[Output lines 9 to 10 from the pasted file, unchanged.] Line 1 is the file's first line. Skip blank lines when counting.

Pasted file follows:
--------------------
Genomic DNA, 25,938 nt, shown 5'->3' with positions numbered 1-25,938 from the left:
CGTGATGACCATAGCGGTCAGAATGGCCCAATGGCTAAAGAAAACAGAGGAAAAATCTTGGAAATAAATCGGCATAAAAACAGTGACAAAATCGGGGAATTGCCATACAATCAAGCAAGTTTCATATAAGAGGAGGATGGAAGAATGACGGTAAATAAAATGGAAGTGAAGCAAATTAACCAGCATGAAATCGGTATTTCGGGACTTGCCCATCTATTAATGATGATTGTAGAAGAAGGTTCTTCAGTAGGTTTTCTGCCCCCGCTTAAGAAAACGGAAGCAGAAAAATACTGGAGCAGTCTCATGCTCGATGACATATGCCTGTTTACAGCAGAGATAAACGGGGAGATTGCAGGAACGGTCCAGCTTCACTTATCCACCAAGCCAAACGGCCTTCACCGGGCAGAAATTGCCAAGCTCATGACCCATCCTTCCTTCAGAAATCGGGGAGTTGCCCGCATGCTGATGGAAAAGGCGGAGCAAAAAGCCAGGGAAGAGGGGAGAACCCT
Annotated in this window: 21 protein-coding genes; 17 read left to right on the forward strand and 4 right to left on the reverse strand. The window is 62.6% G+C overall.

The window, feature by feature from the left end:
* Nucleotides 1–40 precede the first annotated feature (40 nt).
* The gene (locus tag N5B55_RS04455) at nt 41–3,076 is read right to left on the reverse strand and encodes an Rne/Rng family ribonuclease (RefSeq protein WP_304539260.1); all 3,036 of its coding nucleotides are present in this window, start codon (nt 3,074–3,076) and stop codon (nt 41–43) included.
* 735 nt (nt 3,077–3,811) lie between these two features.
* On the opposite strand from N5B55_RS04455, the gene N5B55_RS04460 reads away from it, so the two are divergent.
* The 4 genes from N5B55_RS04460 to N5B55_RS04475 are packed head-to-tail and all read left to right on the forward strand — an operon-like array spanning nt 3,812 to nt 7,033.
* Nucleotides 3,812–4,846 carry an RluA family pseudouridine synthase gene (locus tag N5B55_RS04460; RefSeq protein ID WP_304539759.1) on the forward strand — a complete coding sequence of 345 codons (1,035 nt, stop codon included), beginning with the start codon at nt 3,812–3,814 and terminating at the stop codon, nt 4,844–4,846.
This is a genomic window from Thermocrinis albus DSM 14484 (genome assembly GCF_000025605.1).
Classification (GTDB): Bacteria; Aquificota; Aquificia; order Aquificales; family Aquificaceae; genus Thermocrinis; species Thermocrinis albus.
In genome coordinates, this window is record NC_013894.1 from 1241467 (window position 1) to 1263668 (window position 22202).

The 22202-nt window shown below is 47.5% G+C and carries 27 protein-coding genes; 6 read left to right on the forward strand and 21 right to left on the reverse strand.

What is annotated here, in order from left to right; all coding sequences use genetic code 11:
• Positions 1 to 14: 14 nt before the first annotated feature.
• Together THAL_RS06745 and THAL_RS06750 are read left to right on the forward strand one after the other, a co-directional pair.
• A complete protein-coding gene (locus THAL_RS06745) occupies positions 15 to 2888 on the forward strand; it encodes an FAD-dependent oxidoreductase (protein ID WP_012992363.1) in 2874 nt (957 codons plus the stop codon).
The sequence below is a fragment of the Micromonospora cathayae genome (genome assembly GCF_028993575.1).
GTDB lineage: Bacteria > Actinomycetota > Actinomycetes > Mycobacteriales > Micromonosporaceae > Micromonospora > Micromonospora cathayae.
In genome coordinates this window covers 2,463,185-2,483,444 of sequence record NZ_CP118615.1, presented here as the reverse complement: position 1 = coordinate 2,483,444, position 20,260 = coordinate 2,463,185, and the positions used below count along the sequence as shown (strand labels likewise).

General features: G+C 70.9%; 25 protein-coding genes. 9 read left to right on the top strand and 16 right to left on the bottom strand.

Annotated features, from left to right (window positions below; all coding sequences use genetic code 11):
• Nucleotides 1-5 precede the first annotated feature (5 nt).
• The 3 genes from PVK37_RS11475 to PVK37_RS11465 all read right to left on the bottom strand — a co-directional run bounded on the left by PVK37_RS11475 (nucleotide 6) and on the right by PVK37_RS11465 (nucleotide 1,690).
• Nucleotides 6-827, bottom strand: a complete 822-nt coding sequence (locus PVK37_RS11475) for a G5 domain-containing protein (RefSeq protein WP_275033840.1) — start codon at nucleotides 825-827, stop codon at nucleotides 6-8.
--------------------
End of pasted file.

* The 4 genes from N5B55_RS04460 to N5B55_RS04475 are packed head-to-tail and all read left to right on the forward strand — an operon-like array spanning nt 3,812 to nt 7,033.
* Nucleotides 3,812–4,846 carry an RluA family pseudouridine synthase gene (locus tag N5B55_RS04460; RefSeq protein ID WP_304539759.1) on the forward strand — a complete coding sequence of 345 codons (1,035 nt, stop codon included), beginning with the start codon at nt 3,812–3,814 and terminating at the stop codon, nt 4,844–4,846.